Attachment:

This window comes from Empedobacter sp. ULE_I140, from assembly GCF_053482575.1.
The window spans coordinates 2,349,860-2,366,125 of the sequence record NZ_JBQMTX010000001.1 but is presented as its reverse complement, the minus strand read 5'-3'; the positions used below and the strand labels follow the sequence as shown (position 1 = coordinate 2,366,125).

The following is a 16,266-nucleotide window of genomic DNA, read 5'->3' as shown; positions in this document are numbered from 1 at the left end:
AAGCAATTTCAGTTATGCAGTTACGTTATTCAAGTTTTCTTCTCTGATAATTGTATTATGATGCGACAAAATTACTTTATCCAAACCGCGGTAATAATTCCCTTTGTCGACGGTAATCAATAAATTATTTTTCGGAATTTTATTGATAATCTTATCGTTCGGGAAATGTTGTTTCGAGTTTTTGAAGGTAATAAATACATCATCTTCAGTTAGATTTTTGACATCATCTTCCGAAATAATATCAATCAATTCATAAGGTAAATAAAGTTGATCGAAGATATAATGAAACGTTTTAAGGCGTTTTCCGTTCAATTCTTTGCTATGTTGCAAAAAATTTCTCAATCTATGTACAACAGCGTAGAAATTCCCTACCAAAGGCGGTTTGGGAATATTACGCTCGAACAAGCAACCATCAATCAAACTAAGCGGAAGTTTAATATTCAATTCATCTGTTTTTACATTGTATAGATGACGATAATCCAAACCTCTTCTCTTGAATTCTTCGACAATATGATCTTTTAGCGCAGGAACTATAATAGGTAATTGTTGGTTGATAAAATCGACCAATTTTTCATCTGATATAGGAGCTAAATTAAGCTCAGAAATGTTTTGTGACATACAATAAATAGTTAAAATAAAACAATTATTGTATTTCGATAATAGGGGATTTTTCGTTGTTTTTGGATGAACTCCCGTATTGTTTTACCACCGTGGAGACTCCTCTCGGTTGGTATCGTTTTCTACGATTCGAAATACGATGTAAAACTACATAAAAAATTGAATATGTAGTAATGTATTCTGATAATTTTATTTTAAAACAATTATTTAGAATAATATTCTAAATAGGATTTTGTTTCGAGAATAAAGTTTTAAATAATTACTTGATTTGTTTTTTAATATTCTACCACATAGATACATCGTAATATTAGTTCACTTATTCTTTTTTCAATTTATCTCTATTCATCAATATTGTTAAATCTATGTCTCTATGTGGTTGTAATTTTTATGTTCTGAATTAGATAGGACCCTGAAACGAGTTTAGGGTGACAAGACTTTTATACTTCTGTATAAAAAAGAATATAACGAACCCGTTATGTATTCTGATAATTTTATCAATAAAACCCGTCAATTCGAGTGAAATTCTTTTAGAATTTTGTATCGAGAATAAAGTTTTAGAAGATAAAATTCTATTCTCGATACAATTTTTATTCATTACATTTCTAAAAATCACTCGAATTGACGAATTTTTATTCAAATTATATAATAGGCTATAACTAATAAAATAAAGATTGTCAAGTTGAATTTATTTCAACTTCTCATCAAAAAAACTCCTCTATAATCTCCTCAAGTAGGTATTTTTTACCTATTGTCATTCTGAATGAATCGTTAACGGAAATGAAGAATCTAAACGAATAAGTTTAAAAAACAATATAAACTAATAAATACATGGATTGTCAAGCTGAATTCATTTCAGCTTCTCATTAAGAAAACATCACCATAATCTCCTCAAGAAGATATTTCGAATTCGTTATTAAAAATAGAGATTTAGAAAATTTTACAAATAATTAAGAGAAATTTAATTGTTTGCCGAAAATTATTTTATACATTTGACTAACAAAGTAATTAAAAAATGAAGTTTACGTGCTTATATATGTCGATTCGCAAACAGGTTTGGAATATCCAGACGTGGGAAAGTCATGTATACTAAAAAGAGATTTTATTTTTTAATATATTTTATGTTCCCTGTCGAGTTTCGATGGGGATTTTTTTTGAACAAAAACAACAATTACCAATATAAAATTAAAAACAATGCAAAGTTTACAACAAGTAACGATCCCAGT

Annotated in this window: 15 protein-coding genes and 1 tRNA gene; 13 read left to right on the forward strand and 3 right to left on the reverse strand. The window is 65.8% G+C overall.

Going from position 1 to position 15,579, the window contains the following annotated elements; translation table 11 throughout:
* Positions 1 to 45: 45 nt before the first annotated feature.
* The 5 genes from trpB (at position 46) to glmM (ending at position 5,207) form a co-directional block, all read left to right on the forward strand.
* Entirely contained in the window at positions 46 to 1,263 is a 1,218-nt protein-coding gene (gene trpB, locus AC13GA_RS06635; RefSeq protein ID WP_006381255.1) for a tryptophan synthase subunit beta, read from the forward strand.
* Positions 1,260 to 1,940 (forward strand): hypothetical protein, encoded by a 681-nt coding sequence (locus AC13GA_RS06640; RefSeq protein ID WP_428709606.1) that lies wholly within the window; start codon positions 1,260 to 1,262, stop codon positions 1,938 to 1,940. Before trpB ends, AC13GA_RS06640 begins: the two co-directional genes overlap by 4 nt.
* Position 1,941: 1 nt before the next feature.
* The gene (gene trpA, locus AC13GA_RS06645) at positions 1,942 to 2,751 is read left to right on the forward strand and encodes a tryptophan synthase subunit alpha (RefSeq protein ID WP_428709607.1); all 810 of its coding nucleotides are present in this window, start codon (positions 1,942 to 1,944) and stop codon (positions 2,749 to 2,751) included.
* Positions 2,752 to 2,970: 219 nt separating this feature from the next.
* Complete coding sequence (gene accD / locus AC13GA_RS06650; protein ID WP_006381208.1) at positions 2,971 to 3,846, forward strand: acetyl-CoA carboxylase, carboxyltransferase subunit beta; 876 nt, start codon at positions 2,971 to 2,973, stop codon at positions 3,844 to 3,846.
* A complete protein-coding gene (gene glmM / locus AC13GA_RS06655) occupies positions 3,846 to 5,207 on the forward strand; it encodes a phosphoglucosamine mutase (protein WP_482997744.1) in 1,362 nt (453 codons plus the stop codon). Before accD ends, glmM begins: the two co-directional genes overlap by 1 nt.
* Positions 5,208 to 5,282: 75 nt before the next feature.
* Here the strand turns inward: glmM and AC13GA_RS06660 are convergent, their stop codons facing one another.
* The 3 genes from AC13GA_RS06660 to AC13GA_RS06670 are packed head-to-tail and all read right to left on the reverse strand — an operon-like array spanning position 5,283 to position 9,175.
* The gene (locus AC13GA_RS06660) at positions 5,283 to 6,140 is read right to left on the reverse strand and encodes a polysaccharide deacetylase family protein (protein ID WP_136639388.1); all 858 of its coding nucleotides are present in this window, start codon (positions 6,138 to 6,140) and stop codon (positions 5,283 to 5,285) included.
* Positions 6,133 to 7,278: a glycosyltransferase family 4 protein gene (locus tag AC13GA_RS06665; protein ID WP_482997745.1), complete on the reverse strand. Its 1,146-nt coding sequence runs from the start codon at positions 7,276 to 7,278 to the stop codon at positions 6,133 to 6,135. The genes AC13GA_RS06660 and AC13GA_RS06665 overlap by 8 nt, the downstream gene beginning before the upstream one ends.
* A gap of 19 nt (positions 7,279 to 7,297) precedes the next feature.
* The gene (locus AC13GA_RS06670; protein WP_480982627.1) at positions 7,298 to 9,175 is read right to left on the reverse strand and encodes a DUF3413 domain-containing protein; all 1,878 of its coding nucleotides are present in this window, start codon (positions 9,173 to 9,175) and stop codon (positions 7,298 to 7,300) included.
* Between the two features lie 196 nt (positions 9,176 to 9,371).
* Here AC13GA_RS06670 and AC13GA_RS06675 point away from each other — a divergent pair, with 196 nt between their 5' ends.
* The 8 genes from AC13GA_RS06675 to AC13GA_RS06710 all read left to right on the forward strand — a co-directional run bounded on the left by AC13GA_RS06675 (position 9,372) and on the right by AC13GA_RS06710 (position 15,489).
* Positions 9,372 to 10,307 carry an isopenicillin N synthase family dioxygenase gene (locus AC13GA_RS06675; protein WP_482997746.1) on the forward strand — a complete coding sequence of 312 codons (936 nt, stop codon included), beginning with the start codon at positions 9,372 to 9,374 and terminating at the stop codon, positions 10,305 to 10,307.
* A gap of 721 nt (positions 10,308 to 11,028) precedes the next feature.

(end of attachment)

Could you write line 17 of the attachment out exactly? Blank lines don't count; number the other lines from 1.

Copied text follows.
* Here the strand turns inward: glmM and AC13GA_RS06660 are convergent, their stop codons facing one another.